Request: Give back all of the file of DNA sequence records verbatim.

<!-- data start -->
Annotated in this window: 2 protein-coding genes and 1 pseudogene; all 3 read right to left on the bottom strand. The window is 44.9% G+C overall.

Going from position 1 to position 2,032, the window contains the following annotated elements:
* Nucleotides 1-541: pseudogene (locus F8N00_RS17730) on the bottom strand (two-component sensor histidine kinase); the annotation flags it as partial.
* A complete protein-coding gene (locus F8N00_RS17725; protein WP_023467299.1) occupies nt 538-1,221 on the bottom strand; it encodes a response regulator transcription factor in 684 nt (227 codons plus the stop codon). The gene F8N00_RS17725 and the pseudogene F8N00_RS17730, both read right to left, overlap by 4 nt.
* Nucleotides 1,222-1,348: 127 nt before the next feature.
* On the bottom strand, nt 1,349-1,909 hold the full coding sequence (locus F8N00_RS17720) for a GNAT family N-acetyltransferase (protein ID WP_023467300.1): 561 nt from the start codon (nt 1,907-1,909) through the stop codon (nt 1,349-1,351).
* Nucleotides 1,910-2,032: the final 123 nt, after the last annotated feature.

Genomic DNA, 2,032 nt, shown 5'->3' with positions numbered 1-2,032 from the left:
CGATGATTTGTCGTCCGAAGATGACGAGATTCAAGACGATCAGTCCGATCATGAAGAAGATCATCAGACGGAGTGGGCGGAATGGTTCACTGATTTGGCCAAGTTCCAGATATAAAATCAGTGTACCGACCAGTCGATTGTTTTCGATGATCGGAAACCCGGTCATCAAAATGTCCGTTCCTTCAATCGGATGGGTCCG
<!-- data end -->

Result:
Annotated in this window: 2 protein-coding genes and 1 pseudogene; all 3 read right to left on the bottom strand. The window is 44.9% G+C overall.

Going from position 1 to position 2,032, the window contains the following annotated elements:
* Nucleotides 1-541: pseudogene (locus F8N00_RS17730) on the bottom strand (two-component sensor histidine kinase); the annotation flags it as partial.
* A complete protein-coding gene (locus F8N00_RS17725; protein WP_023467299.1) occupies nt 538-1,221 on the bottom strand; it encodes a response regulator transcription factor in 684 nt (227 codons plus the stop codon). The gene F8N00_RS17725 and the pseudogene F8N00_RS17730, both read right to left, overlap by 4 nt.
* Nucleotides 1,222-1,348: 127 nt before the next feature.
* On the bottom strand, nt 1,349-1,909 hold the full coding sequence (locus F8N00_RS17720) for a GNAT family N-acetyltransferase (protein ID WP_023467300.1): 561 nt from the start codon (nt 1,907-1,909) through the stop codon (nt 1,349-1,351).
* Nucleotides 1,910-2,032: the final 123 nt, after the last annotated feature.

Genomic DNA, 2,032 nt, shown 5'->3' with positions numbered 1-2,032 from the left:
CGATGATTTGTCGTCCGAAGATGACGAGATTCAAGACGATCAGTCCGATCATGAAGAAGATCATCAGACGGAGTGGGCGGAATGGTTCACTGATTTGGCCAAGTTCCAGATATAAAATCAGTGTACCGACCAGTCGATTGTTTTCGATGATCGGAAACCCGGTCATCAAAATGTCCGTTCCTTCAATCGGATGGGTCCG